Moreover, STAT proteins interact with epigenetic co-factors such as histone acetyltransferases (HATs) and HDACs to modulate transcription of target genes [44]. Historically, HDACs activity was believed to regulate transcriptional repression only, however, recent studies revealed that both HDACs and HATs can act as activators and/or repressors of STAT-mediated transcription [44, 79-81]. HDAC mediated deacetylation of target gene transcriptional activation sites upon, STAT1, 2 and 5 binding to DNA, is essential to recruit the transcription machinery (e.g. RNA polymerase II) and initiate transcription [79, 82-86]. Hence, silencing of HDAC activity through SMIs or small interfering RNAs results in decreased STATs phosphorylation levels and expression of target genes [79, 82-86]. However, this is not without conjecture as activation of STAT3 mediated transcription, for instance, is reported to be associated with either acetylation in response to IFN stimulation in the normal setting [87, 88] or deacetylation in B-cell lymphomas [89]. It is important to note that the effect of acetylation/deacetylation on transcription can be cell type or condition specific. The exact mechanism by which chromatin modifiers interact with STATs in normal versus malignant cells remains unclear. However, the data highlighting a positive regulatory effect of HDAC is in agreement with the growing evidence of HDAC inhibitors (HDACi) efficacy in hematological malignancies and other cancers [80, 90].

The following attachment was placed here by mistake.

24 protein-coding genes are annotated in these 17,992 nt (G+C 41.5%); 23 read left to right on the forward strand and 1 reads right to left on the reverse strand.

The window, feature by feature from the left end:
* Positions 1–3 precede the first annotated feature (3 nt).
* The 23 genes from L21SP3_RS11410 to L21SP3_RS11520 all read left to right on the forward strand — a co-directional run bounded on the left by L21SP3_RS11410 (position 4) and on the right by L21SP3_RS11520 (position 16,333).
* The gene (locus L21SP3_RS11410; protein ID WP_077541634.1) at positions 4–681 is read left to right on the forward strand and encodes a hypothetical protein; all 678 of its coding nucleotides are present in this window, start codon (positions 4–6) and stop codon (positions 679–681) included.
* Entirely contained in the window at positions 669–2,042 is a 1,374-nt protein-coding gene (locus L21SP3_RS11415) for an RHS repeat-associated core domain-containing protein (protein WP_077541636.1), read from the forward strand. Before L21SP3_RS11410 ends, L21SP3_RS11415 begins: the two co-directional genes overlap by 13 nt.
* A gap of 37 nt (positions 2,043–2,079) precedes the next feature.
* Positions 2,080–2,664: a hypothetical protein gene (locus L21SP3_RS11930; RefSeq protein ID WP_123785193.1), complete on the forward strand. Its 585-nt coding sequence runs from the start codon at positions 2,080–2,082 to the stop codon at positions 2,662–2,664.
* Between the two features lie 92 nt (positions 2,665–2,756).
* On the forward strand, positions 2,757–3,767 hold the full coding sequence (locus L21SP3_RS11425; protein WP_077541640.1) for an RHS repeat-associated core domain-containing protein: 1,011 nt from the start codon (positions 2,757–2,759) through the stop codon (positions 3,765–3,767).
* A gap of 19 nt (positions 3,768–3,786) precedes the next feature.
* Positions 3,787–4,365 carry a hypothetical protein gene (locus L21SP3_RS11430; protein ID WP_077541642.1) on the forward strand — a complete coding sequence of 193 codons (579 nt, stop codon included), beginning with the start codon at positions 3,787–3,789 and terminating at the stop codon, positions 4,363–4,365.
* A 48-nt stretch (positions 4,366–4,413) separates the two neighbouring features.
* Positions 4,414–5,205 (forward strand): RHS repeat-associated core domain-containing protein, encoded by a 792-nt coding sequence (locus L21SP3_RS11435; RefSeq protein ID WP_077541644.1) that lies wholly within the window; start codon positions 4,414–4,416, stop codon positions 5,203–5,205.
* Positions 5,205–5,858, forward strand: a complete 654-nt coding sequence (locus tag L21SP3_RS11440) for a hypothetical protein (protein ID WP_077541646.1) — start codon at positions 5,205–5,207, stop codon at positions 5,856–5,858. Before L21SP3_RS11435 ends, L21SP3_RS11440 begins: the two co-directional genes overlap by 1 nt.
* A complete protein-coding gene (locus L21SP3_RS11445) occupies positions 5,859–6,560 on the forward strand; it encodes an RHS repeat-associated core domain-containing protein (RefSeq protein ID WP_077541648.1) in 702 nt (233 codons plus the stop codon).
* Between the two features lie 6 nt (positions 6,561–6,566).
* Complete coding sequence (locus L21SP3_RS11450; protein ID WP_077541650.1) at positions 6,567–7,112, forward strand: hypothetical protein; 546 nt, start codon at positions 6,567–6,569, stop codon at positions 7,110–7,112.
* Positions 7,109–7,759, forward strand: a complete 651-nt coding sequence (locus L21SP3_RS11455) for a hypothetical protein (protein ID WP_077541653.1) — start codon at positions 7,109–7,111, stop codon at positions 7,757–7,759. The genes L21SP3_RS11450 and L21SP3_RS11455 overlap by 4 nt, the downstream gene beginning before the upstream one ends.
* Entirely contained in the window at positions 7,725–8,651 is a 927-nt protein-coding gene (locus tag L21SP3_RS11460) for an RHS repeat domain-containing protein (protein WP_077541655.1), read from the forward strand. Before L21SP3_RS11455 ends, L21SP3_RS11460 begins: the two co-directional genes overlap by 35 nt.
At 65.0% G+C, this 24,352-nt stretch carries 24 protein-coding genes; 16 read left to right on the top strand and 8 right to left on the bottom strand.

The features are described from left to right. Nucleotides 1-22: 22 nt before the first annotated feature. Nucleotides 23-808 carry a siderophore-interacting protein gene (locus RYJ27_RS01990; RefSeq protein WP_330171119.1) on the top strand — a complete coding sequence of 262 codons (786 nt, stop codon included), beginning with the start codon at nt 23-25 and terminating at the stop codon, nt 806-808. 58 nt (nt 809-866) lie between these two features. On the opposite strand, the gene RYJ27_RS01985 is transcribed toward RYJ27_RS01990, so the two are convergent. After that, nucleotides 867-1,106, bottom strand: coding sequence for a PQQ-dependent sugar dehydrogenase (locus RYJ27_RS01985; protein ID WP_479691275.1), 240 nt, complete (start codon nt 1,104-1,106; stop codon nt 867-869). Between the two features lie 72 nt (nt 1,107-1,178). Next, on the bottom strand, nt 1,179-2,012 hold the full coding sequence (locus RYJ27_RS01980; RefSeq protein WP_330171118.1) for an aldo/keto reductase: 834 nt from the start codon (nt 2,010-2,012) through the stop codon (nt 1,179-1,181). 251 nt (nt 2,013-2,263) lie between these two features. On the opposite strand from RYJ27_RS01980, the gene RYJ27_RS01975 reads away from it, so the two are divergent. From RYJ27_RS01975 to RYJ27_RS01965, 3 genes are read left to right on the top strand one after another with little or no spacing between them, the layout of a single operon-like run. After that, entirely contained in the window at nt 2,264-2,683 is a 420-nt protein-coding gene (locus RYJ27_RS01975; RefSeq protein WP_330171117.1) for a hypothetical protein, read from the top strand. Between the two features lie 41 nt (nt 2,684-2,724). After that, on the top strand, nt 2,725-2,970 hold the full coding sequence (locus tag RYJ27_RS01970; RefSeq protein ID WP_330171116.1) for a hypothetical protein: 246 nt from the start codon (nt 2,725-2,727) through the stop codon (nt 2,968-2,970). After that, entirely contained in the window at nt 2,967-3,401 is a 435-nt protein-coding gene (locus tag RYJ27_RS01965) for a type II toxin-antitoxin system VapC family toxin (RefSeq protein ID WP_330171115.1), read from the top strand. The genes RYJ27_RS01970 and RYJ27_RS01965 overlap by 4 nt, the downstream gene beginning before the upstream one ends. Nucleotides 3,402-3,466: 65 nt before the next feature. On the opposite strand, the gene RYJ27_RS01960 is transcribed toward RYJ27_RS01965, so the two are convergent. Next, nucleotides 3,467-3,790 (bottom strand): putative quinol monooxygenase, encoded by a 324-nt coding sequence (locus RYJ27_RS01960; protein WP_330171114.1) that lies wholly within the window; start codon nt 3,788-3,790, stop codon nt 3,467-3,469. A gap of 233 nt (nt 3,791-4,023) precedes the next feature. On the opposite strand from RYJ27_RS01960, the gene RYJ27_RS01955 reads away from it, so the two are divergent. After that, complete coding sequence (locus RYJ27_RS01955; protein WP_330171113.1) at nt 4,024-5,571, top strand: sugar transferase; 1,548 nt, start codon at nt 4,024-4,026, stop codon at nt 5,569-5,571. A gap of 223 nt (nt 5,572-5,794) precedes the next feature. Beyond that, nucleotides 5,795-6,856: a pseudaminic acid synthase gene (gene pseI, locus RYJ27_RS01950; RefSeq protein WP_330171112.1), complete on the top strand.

The JAK/STAT signaling network is complex (Figure 2). The TYK2 protein can induce signaling redundancy, alternate signaling through other pathways and interact with positive or negative regulatory components. This interplay enables multiple therapeutic targets and emphasises the importance of careful analysis to find the appropriate inhibitors for each patient and disease context, discussed in further detail below.